Our Research Notes series invites authors to describe their research for a recent book, with “research” defined as broadly as they like. This week, Laura Ellen Scott reflects on trying to get New Orleans right for her novel Death Wishing, which we reviewed here.
Handle the Truth: Learning vs Knowing
I don’t think I’ve ever attempted to write about the real world or an important historical moment in any serious way until Death Wishing, which takes place in post-Katrina New Orleans. Driven by a desire to convey my sense of the city at a vulnerable point in time, I tried to cultivate a broad, balanced understanding of the culture, science and politics of Katrina, but the more responsibly I read, the further away I got from writing. Eventually I gave in to a shiny-object approach, and my research became more eccentric and emotional. A picture book of abandoned refrigerators gave me more to work with than The Nation’s collected essays. I found myself going back to The Rude Pundit’s “Fucked New Orleans” series of blog posts to help me think about the kinds of displacements that were possible, both natural and opportunistic. Also, there was an unreliable “stayed-through-the-storm” memoir that turned out to be really useful for recreating the voices of Quarter Rats. Veracity and authenticity are two different things, and what happened wasn’t as important as how people talked about it. However, there is no substitute for fieldwork, whether you know you’re doing it or not. I lived in Louisiana for about three years in the late 80s and since then have returned to New Orleans once or twice a year. That amounts to more than thirty conversations with cab drivers.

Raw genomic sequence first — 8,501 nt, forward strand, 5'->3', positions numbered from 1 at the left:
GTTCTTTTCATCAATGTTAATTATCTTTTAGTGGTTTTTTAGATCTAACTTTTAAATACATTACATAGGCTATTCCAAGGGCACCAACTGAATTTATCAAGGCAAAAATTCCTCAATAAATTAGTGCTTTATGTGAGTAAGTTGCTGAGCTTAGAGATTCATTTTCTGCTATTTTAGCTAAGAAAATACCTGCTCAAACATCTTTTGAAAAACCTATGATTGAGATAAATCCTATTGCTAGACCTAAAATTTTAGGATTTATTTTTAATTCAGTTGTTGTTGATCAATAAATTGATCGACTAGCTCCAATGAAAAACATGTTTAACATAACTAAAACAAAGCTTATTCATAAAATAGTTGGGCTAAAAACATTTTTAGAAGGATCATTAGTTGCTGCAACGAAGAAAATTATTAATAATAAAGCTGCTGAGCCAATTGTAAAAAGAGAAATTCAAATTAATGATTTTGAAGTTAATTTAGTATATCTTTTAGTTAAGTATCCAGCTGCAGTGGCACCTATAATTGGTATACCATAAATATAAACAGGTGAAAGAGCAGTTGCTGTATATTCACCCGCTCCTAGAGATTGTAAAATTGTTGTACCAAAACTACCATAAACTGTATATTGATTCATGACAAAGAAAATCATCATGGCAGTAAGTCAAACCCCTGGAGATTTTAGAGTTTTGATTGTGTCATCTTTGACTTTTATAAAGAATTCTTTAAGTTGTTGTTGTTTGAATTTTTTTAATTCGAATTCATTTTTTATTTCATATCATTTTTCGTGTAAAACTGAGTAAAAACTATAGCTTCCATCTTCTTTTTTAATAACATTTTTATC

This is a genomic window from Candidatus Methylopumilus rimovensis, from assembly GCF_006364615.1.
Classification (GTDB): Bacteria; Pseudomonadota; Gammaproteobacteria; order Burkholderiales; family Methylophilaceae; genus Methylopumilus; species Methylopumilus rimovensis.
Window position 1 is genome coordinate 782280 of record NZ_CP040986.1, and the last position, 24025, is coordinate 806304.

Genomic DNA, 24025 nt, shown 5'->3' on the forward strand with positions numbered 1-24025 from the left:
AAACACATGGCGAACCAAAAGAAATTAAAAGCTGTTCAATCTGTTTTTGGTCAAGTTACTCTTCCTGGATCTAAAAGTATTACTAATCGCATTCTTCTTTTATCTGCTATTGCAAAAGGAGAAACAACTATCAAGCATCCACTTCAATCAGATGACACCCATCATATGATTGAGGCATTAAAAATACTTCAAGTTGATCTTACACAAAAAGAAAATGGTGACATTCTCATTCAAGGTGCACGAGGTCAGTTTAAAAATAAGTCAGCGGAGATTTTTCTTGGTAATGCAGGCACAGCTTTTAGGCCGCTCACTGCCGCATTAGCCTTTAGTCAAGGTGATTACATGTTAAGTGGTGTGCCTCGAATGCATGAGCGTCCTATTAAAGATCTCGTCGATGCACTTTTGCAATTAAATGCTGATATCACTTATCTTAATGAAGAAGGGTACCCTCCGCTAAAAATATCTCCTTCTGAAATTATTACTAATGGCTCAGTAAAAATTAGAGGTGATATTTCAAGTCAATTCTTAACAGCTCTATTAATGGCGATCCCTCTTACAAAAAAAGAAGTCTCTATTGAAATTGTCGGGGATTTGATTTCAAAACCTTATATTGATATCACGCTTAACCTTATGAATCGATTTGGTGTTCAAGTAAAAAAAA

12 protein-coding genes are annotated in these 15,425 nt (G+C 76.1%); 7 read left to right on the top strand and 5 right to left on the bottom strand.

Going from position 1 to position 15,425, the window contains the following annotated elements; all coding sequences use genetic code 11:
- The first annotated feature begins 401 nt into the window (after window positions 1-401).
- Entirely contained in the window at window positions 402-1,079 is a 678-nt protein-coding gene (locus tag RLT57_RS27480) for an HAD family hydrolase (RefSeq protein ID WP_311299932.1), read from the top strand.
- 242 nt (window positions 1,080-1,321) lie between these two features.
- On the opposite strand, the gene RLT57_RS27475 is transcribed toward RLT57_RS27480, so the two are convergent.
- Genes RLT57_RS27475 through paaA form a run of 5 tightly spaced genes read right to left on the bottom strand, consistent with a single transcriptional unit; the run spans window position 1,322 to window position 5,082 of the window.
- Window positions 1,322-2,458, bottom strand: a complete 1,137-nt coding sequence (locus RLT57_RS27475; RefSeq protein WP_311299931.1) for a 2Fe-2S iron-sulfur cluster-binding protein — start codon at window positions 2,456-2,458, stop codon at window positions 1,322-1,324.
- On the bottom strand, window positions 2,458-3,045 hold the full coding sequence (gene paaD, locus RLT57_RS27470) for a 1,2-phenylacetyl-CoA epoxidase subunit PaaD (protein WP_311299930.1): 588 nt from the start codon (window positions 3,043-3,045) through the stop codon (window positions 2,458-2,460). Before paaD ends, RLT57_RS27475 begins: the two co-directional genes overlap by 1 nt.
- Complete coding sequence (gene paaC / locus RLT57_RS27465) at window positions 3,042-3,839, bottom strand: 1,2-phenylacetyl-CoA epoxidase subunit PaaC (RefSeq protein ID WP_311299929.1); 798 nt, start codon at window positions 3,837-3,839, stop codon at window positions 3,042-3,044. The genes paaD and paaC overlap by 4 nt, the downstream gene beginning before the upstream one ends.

While writing Death Wishing I decided to check out the competition. I came across a title with rave reader reviews, so I downloaded a sample, skipped over its introduction, and started reading the first pages which details the graphic murder of a priest/sex-tourist in a hotel room. A really nondescript hotel room. That bugged the heck out of me. Written from the priest’s point of view (gee thanks), it’s mentioned that Father Pervo has never been to NoLa before. It seemed completely unbelievable to me that the sodomy was so fab that he wouldn’t notice how a room in a guest house in the French Quarter differed from, say, one in a Comfort Inn. Pages later the humidity of the day is described as having a “tangible quality.” Huh. At which point I went back to the introduction where the writer acknowledges that while he loves New Orleans he’d only visited a couple of times, and that he relied on popular travel forums to get the details right. The one consistent bit of praise I’ve received, both from tourists and natives, is that DW captures the feeling of New Orleans, an accomplishment I attribute to immersion. So do I have anxiety about my next project? Oh yes. I’m writing about Death Valley.